The third Domesday Baron, Berenger, Lord of Fonthill-Giffard, Wilts, has left his name to two other manors in the county, Morris-Giffard, and Ashton-Giffard. His son Osbern occurs in Devon 1130; a second Osbern held fiefs there in 1165; and another descendant, Andrew, in the time of King John, resigned his Wiltshire barony to Robert Mandeville. See Hoare's Wilts. Thenceforward the family solely belonged to the county of Devon, and divided into several branches; one seated at Buckton, which terminated in 1372; one at Brightlegh, one at Tiverton, and one at Weare-Giffard, where their old manor house remains. Compton-Giffard, Aveton-Giffard, &c, still bear their name. They changed their arms, as their kinsmen of Chillington had done, adopting Sable three fusils in fesse Ermine; and like them, were zealous loyalists. One of the Giffards of Brightlegh, who was "decimated, sequestrated and imprisoned" during the Rebellion, "brought great reputation," says Prince, "to the Royal cause in these parts where he lived;" for "such was his deportment towards men in all his actions, as if he were conscious the eye of God was upon him." According to Sir Bernard Burke, this branch is still represented at Kilcorral, in Ireland. Lord Chief Justice Giffard, who was raised to the peerage in 1824, was a Devonshire man, born at Exeter, and took the title of Lord Giffard of St. Leonard's in his native county. Nevertheless, he bore, as his grandson now bears, the golden stirrups of Chillington with the addition of a chevron and border.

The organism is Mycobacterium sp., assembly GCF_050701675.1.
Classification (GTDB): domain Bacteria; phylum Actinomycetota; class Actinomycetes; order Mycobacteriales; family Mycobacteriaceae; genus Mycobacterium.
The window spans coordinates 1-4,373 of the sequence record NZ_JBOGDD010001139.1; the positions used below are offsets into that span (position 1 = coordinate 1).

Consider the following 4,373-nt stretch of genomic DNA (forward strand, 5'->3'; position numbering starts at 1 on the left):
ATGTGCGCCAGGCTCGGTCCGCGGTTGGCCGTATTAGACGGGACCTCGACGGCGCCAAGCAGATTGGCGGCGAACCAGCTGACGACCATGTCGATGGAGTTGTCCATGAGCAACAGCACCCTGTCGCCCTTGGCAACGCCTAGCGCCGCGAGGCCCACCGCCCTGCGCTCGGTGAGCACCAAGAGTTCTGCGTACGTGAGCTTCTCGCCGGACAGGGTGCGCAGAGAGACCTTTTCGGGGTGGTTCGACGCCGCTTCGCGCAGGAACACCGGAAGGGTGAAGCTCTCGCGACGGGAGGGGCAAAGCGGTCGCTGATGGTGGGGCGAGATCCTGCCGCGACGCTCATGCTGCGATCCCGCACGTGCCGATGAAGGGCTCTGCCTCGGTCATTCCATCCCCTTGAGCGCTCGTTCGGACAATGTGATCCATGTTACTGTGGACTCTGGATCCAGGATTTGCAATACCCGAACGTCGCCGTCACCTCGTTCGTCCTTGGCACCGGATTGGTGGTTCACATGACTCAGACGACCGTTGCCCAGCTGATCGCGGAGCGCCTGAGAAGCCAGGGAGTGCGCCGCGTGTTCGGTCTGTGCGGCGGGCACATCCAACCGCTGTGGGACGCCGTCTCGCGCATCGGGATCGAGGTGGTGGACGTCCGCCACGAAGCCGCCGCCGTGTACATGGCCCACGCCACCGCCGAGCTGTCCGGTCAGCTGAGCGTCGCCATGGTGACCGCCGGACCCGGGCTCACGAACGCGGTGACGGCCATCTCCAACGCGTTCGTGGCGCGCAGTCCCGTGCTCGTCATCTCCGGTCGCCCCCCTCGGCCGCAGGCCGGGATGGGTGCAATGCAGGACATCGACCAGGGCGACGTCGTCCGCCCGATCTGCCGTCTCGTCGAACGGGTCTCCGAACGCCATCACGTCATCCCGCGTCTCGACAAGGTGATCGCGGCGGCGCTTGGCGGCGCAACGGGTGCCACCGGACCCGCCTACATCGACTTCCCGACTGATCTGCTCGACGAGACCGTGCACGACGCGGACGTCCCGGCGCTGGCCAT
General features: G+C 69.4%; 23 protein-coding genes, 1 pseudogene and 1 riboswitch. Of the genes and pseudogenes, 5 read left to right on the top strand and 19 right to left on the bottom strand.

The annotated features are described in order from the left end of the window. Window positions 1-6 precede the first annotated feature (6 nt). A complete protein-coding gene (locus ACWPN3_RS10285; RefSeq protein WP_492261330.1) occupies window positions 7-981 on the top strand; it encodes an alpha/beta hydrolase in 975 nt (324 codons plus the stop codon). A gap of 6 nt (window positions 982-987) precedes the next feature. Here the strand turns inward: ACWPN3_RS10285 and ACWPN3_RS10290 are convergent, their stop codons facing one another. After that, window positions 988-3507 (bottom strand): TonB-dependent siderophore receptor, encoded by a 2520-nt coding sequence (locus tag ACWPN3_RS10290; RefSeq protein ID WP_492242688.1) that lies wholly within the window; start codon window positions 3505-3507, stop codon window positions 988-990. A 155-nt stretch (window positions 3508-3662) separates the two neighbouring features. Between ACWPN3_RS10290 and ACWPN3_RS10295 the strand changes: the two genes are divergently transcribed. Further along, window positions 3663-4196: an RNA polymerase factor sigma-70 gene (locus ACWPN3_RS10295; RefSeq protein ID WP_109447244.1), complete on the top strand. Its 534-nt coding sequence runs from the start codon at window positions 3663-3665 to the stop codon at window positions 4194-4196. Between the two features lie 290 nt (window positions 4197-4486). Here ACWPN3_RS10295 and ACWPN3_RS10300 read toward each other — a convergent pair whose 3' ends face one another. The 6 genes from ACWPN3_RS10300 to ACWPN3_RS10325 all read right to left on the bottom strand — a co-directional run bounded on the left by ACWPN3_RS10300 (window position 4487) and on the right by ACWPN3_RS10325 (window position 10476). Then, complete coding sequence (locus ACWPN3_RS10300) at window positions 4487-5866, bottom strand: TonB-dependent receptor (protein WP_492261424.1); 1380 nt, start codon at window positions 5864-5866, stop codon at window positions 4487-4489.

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Robert III Giffard's Timeline

1134
1134
Wiltshire, England
1166
1166
Age 32
Whitchurch, Cheshire, , England
1167
1167
Age 33
Altyre, Morayshire, Scotland
1209
1209
Age 75